These Hollywood Jobs Are At Peril in the AI Age

Gen AI is “Killing” Tinseltown Livelihoods

Much digital ink has been spilled over at-risk jobs threatened by artificial intelligence, with the healthcare, manufacturing, finance, and technology industries all in AI’s crosshairs.

The entertainment sector looks like it’s in for some significant livelihood change, probably coming sooner than Tinseltown’s finest think.

Variety, which has covered the industry since 1905 (it started as a vaudeville-flavored newspaper in New York City), is out with a new report speculating on the Hollywood jobs that could be lost in the coming years.

Citing a new study from Squarespace, the New York City-based web building and hosting company, 36% of entertainment companies already deploying AI say the technology is advancing so rapidly that it’s “reduced the need for certain skills for daily tasks and responsibilities among their staff.”

Another 47% of respondents said that over the next three years, Generative AI “will be effective in generating 3d assets as well as realistic sound design for film, television, and video games.”

Behind the Scenes Talent in a Bind

More worrisome for entertainment industry professionals is that 75% of industry decision-makers say AI tools will likely lead to the “elimination, reduction or consolidation of jobs at their companies.”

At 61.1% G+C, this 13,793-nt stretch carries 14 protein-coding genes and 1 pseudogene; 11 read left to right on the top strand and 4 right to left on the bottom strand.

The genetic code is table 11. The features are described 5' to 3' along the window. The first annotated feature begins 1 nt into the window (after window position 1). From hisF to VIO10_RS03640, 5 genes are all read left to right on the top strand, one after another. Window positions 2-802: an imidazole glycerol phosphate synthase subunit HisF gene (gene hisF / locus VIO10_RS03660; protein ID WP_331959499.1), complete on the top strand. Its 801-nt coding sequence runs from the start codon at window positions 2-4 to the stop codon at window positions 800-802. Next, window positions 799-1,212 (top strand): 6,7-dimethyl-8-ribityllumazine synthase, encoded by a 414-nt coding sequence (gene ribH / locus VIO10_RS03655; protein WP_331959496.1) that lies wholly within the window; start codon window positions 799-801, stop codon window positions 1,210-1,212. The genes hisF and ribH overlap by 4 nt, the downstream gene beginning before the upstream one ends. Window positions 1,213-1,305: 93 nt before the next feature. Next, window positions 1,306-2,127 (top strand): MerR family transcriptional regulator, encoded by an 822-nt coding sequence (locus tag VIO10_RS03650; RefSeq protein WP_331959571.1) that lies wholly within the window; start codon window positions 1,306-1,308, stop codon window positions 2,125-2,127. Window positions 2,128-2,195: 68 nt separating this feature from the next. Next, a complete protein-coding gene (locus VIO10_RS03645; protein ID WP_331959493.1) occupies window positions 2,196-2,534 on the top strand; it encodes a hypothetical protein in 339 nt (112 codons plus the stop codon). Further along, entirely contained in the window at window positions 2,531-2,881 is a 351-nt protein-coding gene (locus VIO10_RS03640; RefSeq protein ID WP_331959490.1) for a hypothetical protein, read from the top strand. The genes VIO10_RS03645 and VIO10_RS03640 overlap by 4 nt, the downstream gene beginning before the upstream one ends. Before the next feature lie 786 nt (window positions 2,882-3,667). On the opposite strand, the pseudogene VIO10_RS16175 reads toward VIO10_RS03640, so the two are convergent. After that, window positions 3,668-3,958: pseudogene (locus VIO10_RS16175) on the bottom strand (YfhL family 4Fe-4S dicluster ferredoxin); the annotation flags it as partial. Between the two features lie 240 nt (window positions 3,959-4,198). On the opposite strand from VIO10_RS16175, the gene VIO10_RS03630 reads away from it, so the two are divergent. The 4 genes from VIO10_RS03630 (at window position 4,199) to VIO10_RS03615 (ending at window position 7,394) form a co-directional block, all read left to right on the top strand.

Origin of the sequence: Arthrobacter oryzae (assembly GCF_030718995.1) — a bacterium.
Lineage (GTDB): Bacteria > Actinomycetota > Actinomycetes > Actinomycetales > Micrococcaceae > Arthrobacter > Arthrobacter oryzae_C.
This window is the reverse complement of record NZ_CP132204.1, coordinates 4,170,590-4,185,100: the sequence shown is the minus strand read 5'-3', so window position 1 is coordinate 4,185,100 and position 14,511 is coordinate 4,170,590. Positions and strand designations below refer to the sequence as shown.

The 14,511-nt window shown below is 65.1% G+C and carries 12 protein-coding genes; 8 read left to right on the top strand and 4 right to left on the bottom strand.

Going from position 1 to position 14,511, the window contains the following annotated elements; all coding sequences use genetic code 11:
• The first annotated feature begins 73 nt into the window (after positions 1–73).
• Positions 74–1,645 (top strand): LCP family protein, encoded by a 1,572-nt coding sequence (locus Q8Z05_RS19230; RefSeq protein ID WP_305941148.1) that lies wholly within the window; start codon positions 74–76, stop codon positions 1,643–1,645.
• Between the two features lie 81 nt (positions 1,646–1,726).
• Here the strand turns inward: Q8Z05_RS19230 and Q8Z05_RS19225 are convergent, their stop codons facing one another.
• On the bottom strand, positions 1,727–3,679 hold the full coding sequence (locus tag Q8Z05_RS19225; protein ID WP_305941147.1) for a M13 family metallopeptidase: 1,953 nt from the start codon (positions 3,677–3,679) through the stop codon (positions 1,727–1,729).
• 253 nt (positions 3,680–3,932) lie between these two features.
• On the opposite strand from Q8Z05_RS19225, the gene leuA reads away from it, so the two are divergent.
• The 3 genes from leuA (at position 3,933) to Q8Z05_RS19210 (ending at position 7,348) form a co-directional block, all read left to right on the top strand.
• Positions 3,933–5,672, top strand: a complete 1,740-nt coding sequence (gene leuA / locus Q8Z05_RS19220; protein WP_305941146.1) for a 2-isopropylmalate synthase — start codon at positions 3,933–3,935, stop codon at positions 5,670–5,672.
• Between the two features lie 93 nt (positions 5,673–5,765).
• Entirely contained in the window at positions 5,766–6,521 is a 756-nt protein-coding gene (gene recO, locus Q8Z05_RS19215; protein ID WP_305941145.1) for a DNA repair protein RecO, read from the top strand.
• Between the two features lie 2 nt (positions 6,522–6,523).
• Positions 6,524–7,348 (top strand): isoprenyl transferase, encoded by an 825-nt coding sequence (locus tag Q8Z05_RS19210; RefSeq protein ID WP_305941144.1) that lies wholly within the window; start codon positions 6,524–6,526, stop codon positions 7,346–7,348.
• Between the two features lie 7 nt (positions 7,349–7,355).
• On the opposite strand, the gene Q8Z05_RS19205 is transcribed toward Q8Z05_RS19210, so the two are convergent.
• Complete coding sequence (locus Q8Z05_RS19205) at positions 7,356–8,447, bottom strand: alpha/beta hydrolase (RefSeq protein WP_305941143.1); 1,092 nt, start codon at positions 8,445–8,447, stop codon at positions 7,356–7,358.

By 2027, the study noted, about 204,000 positions will be “adversely affected” by AI.

“At the forefront of the displacement: Sound engineers, voice actors, concept artists, and employees in entry-level positions, according to the study,” Variety reported. “Visual effects and other postproduction work stands particularly vulnerable.”

“We’re seeing a lot of role consolidation and reduction,” said Nicole Hendrix, founder of the advocacy group The Concept Art Association and the Animation Guild, which sponsored the study. “A lot of people are out of work right now.”

The figures cited by the study don’t include the tens of thousands of gig workers and freelancers who populate the entertainment industry workforce.

The study doesn’t bode well for sector workers, but that’s not stopping Hollywood from stomping on the accelerator and leaning on AI more and more in 2024. Already, 80% of post-production work is being handled to some extent by artificial intelligence, Variety reports.

That doesn’t leave too much room for Hollywood’s human touch.

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